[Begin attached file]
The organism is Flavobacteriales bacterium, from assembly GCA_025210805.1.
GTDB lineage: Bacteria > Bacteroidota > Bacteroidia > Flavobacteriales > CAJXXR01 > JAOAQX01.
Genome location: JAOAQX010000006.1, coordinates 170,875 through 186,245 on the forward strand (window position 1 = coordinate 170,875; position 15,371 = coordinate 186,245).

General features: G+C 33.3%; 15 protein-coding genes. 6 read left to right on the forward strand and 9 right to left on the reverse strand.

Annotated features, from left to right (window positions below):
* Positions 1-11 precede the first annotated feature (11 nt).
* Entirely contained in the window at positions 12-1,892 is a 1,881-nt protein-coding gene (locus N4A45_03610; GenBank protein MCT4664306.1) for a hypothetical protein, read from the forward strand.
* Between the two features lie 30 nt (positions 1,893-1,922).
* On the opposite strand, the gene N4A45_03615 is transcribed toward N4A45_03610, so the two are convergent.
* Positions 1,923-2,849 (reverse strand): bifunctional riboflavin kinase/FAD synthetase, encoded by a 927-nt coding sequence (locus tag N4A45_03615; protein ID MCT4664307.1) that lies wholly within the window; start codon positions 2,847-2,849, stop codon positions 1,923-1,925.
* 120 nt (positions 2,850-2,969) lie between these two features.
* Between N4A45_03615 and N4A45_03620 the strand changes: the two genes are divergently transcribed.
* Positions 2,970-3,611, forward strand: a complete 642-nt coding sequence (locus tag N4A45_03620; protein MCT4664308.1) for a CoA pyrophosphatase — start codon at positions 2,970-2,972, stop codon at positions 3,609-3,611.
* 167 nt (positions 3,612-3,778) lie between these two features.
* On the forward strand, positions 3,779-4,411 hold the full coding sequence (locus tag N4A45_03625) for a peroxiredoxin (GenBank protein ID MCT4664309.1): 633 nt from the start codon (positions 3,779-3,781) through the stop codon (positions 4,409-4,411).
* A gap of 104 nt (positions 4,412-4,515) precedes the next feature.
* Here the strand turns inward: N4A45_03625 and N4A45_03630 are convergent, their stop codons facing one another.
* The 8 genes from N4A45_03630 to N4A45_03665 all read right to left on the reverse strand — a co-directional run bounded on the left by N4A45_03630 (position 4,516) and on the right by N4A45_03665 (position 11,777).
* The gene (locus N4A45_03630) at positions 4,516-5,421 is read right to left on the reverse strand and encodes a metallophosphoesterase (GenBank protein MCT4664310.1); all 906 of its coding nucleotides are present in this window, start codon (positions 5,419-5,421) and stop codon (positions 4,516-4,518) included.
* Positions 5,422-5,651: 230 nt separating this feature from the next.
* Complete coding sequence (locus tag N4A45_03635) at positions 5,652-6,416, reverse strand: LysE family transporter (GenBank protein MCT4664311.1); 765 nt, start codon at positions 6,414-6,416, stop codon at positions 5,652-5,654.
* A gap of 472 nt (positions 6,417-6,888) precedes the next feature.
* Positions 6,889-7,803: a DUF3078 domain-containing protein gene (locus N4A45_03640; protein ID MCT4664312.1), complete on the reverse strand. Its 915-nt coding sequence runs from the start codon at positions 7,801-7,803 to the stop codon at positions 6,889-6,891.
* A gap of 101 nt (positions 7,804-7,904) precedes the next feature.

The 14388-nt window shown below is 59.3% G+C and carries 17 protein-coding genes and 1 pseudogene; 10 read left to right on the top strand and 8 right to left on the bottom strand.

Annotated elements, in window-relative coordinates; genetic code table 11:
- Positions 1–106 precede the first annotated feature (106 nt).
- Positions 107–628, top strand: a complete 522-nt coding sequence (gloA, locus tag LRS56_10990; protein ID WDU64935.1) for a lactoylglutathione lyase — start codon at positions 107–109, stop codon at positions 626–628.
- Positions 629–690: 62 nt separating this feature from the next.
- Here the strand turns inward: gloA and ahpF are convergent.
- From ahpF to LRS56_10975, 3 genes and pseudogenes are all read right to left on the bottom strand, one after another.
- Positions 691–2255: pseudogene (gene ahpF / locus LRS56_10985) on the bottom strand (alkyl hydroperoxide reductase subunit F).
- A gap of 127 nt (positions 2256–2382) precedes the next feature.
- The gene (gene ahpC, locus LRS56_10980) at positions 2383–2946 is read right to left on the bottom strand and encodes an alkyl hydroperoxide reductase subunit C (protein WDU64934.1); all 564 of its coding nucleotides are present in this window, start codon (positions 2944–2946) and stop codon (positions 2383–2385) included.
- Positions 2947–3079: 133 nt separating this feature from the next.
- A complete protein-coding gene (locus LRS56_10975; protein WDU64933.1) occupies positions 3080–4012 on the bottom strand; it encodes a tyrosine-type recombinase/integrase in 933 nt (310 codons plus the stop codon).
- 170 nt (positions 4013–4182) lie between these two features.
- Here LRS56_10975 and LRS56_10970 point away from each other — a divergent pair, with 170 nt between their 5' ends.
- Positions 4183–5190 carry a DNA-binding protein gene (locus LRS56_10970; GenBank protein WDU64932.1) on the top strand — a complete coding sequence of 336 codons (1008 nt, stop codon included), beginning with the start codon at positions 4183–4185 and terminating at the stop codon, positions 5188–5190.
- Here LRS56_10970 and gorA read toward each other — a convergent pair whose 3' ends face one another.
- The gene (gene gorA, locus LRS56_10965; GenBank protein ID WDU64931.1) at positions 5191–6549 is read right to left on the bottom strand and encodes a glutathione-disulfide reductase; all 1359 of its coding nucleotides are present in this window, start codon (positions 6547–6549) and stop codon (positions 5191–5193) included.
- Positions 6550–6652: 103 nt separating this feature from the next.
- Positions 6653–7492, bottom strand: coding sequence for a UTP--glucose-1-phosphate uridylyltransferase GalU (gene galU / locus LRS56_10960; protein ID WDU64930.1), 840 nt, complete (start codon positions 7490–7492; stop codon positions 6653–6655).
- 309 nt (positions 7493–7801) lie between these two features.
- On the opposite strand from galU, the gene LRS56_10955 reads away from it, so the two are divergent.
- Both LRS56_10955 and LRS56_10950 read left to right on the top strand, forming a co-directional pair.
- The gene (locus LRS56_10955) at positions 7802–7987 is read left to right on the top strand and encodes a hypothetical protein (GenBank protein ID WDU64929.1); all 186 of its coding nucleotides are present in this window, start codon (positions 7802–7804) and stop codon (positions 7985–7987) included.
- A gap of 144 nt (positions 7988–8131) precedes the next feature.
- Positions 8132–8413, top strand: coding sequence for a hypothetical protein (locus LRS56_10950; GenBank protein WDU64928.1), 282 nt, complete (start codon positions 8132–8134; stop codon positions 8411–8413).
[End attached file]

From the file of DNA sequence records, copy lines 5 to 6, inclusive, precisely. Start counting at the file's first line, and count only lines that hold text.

Annotated features, from left to right (window positions below):
* Positions 1-11 precede the first annotated feature (11 nt).